Markets

Major averages finish the week higher after Powell prepares markets for Fed's bond taper this year

Traders work at the trading floor in the New York Stock Exchange in New York, the United States, Aug. 19, 2021.
Wang Ying | Xinhua News Agency | Getty Images

Stocks rose on Friday heading for a winning week as Federal Reserve Chairman Jerome Powell prepared the markets for the central bank to pull back on some of its monetary stimulus, saying it's likely to start tapering its $120 billion in monthly bond purchases this year.

The Dow Jones Industrial Average gained 242.68 points, or 0.6%, to 35,455.80. The S&P 500 rose 0.8% to hit a new high and closed at 4,509.37. The Nasdaq Composite added 1.2%, also hitting a new record during the session, closing at 15,129.50.

The three major stock averages closed the week in the green. The Dow finished up 0.9%, while the S&P 500 added 1.5% and the Nasdaq Composite gained 2.8%.

The 10-year Treasury yield, which ran up this week into the Powell speech, eased slightly after the Fed chief's remarks as he made clear that interest rate hikes would not immediately follow after tapering was over.

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"The timing and pace of the coming reduction in asset purchases will not be intended to carry a direct signal regarding the timing of interest rate liftoff, for which we have articulated a different and substantially more stringent test," Powell said.

Powell also said inflation is solidly around the central bank's 2% target rate, one of the goals of the Fed's dual mandate. It has "much ground to cover" to reach its other goal of maximum employment, however, though there has "been clear progress" toward it, Powell added. The Fed has used the term "substantial further progress" as a benchmark for when it will start tightening policy.

Based on statements from other central bank officials, a tapering announcement could come as soon as the Fed's Sept. 21-22 meeting.

The financial markets' reaction Friday is a sign that the central bank has successfully prepped investors so far for a removal of its $120 billion a month in bond buying and may avoid a "taper tantrum" like the one that rocked markets temporarily at the end of 2013. Markets seem relieved the Fed isn't planning to raise rates soon, said Michael Arone, chief investment strategist for the US SPDR Business at State Street Global Advisors.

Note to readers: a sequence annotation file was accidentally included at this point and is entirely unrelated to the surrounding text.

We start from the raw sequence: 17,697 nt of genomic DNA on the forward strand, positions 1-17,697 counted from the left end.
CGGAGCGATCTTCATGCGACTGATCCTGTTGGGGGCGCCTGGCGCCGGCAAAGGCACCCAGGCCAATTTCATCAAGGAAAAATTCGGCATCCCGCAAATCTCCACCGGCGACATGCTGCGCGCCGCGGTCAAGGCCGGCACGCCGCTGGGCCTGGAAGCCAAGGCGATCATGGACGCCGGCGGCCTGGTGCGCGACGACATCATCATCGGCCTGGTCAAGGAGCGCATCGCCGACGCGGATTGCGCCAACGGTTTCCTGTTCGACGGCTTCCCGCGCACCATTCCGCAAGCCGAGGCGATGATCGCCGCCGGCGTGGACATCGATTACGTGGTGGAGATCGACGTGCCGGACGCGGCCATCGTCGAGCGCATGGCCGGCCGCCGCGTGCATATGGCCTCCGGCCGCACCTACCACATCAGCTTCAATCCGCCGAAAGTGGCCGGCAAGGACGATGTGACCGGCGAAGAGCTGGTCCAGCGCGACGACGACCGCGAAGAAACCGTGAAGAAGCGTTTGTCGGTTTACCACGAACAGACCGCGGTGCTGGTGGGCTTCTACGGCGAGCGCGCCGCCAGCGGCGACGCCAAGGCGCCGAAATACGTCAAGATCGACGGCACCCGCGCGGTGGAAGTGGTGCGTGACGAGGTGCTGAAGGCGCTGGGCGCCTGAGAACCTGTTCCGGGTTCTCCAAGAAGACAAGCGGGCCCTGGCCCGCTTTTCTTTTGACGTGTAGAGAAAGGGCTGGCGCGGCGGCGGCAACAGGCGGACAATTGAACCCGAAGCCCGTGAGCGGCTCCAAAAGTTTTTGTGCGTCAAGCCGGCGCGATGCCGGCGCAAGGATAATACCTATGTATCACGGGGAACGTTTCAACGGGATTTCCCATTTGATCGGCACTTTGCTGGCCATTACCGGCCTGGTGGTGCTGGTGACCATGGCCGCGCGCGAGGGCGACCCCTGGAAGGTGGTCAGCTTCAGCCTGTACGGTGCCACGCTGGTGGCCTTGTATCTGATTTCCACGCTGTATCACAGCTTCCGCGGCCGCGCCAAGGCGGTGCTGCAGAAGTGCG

"Interest rate hikes are far, far away, and investors are happy about that," he said. "I think Powell deserves some credit for navigating the tapering of assets, avoiding a tantrum. The market seems well prepared for the start of tapering."

The speech also signaled the Fed isn't nearly as nervous about prices as some in the market and Washington are, said Adam Crisafulli, founder of Vital Knowledge.

"Powell spends the bulk of the speech pushing back on inflation concerns," he said of the speech, adding that the Fed chairman "pushes back on rate liftoff worries, telling markets that the threshold for rate hikes is much higher than tapering." 

Cliff Hodge, chief investment officer for Cornerstone Wealth, noted that Powell remained firm in the Fed's view that elevated inflation is transitory, despite the Commerce Department earlier Friday reporting the largest year-over-year personal consumption expenditures increase since 1991. The PCE Index rose 4.2% in July from the same time last year and 0.4% from the previous month.

"He successfully threaded the needle in communicating that tapering will likely begin this year, while reinforcing the notion that tapering does not mean tightening," Hodge said. "We believe that barring further setbacks from the delta variant, that September will likely produce a blowout jobs number and set the table for the official tapering announcement at the September FOMC meeting."

Energy stocks led the S&P 500, after being among the hardest hit on Thursday. Occidental Petroleum climbed 6.9%, Cimarex Energy rose 6.5% and APA Corp rose 5.9%.

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Automakers got a boost with Ford and General Motors rising 3% and 2%, respectively. Travel stocks, including air carriers, cruise lines and hotels were lifted as well. The Invesco Dynamic Leisure and Entertainment ETF gained 2.27%.

Shares of Workday surged 9.1% after reporting strong currently earnings and subscription revenue that jumped 23% from last year, while Peloton shares dropped after the exercise equipment company's fourth-quarter financial results missed Wall Street estimates. Peloton fell 8.5%.

The indexes are on track to end the month higher. The Dow is up 1.4% in August. The S&P 500 is 2.6% higher, and the Nasdaq Composite is up 3.1% this month.

— Jeff Cox, Patti Domm and Yun Li contributed to this report.